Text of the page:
Sarah Skwire

 Sarah Skwire is a fellow at Liberty Fund, Inc. She is a poet and author of the writing textbook Writing with a Thesis.

Related Freeman Articles

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The Plague Is Very Hot

Reflections on disease in the time of Ebola

OCTOBER 23, 2014 by SARAH SKWIRE

Can historical memory help us confront the plagues of the 21st century?

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Pepys’s Personal Hockey Stick

Wheeling, dealing and saving in the 17th century

OCTOBER 09, 2014 by SARAH SKWIRE

Samuel Pepys's diary (1660–1669) allows readers to track his substantial increase in wealth over the course of a decade.

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Samuel Pepys and I Got Stoned

From risky surgery to lithotripsy

SEPTEMBER 25, 2014 by SARAH SKWIRE

A 17th-century sufferer of "bladder stones" reminds us how far we've come in medical innovations that ease our pain and make us better.

Feature

Thomas Piketty’s Literary Offenses

Literature can inform economics, but not if it’s used carelessly

SEPTEMBER 11, 2014 by SARAH SKWIRE, STEVEN HORWITZ

Literature can provide excellent data about how people felt about economic data; it's not economic data in its own right, though.

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Making Hamburger from Sacred Cows

A Guardian writer frets about anti-statism in young adult fiction

SEPTEMBER 05, 2014 by SARAH SKWIRE

Young adult fiction is supposed to poke holes in the pieties of today's parents along with paternalism writ large.

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All My Plans Are Ideal

The Princess Bride reminds us that human action is unpredictable

AUGUST 28, 2014 by SARAH SKWIRE

The man of system always runs into the inconceivable. That's because he can't conceive of other people who also make plans.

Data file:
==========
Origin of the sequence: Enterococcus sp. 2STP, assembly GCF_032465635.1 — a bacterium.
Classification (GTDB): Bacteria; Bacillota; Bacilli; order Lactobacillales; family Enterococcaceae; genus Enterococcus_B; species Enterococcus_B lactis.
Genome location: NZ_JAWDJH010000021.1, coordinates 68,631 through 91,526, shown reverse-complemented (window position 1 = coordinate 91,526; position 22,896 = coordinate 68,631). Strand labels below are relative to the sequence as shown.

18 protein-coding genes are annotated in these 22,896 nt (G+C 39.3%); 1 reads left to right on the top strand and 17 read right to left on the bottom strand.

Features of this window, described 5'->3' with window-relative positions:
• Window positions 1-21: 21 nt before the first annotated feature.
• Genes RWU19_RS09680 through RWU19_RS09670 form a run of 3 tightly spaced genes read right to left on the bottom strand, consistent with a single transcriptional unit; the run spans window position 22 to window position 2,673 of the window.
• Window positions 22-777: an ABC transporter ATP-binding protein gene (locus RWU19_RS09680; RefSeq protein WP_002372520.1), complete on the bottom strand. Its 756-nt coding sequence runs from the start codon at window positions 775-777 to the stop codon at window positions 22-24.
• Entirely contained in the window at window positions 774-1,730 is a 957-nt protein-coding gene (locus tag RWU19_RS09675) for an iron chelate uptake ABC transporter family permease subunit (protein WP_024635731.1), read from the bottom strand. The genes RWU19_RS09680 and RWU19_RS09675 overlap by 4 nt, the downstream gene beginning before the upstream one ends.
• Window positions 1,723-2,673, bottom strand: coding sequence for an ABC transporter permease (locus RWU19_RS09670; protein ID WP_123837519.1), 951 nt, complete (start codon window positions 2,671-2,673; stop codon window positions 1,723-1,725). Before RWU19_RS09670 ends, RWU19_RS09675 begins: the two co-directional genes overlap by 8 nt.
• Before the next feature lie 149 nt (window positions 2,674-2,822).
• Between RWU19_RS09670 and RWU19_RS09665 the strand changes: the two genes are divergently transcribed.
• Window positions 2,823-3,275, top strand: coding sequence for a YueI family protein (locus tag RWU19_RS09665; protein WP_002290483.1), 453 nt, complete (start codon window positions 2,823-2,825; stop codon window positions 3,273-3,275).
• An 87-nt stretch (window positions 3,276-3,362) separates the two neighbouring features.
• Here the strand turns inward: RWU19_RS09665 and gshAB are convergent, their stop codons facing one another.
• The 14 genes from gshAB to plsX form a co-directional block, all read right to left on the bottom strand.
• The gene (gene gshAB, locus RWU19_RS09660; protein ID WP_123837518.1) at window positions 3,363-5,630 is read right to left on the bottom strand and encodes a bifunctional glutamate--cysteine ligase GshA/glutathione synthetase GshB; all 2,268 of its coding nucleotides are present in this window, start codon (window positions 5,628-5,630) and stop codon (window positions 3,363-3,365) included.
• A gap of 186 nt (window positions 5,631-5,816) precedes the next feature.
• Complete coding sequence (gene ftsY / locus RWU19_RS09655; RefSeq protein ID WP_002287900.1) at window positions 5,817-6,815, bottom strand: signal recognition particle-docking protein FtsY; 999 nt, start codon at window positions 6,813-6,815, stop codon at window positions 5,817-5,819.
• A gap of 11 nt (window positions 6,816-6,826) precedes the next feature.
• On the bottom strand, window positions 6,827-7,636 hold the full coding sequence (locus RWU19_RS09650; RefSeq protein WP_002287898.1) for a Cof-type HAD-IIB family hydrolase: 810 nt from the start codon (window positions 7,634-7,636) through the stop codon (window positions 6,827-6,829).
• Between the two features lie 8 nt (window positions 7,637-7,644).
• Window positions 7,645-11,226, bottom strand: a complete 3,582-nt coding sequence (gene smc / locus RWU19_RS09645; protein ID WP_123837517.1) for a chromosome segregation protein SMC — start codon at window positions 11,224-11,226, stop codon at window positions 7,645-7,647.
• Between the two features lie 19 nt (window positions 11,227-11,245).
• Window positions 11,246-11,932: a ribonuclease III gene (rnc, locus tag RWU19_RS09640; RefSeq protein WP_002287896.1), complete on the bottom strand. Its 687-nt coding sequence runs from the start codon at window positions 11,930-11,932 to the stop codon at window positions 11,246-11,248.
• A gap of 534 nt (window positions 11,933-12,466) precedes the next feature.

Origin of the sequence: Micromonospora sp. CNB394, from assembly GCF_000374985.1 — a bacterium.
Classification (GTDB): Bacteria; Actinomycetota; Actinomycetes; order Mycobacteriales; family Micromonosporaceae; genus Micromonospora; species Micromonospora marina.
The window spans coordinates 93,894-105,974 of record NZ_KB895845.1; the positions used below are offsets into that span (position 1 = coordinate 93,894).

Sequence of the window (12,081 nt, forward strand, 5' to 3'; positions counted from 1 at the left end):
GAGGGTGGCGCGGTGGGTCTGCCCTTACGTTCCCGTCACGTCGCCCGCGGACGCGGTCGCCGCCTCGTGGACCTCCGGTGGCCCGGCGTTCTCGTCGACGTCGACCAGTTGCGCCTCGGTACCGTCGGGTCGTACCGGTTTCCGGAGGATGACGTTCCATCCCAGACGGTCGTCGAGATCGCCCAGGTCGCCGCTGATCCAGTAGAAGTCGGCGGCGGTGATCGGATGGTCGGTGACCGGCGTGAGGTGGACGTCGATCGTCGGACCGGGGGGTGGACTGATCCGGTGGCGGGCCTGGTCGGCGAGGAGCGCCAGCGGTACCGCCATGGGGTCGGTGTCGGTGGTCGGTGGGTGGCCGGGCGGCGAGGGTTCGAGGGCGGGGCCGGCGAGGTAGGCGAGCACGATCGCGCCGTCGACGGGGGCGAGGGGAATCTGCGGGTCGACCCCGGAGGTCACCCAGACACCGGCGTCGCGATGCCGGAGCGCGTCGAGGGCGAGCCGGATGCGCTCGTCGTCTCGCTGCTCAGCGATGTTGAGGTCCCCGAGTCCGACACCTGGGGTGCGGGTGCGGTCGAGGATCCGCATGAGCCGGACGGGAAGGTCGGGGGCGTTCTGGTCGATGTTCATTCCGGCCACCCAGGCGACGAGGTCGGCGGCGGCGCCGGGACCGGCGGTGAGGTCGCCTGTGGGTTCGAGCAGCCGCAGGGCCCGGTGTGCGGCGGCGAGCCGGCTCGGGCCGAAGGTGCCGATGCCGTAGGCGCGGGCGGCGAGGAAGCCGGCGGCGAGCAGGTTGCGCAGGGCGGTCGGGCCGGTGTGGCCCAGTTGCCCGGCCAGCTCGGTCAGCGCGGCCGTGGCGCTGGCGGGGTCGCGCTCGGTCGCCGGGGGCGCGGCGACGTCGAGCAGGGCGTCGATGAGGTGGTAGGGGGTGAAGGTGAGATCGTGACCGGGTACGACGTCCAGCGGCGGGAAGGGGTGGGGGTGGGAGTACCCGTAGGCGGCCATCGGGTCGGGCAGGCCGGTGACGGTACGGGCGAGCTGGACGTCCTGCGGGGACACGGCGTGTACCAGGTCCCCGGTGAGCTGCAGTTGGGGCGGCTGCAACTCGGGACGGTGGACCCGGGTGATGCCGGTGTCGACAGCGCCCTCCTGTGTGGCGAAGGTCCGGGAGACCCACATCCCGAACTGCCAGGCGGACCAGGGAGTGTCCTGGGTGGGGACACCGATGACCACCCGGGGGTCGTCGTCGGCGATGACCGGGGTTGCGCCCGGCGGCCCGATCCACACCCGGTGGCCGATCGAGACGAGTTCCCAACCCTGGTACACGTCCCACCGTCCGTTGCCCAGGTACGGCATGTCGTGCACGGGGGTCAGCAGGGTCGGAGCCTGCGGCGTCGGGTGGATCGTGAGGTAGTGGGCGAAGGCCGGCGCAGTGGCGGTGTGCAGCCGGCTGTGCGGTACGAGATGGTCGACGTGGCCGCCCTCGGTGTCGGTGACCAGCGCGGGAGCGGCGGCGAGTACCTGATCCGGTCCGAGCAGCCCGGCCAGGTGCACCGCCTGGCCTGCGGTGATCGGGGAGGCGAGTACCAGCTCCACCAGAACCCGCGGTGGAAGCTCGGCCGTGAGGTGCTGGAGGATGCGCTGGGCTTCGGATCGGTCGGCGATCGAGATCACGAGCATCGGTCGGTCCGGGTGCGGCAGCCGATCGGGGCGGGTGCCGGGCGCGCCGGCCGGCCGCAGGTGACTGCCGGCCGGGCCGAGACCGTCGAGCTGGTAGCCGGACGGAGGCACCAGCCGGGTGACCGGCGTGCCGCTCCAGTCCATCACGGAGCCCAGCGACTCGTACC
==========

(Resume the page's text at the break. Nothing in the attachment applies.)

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Sign It and Seal It

AUGUST 14, 2014 by SARAH SKWIRE

A play commemorating Magna Carta demonstrates nothing so much as the difficulty of making fine words on paper provide liberty in the real world.

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Spontaneous Overflow

JULY 31, 2014 by SARAH SKWIRE

The English country house has long inspired fascination; for early poets, though, it inspired its fair share of unease.

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How to Woo a Shrew

JULY 03, 2014 by SARAH SKWIRE

Shakespeare's Taming of the Shrew exemplifies how people can reach intimate, private agreements about how they'll relate to one another.

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The Very Model of a Modern Freeman Column

JUNE 19, 2014 by SARAH SKWIRE

The operettas of Sir William S. Gilbert and Sir Arthur S. Sullivan should appeal to any Freeman reader and to all political skeptics.

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CURRENT ISSUE

October 2014

Heavily-armed police and their supporters will tell you they need all those armored trucks and heavy guns. It's a dangerous job, not least because Americans have so many guns. But the numbers just don't support these claims: Policing is safer than ever--and it's safer than a lot of common jobs by comparison. Daniel Bier has the analysis. Plus, Iain Murray and Wendy McElroy look at how the Feds are recruiting more and more Americans to do their policework for them.
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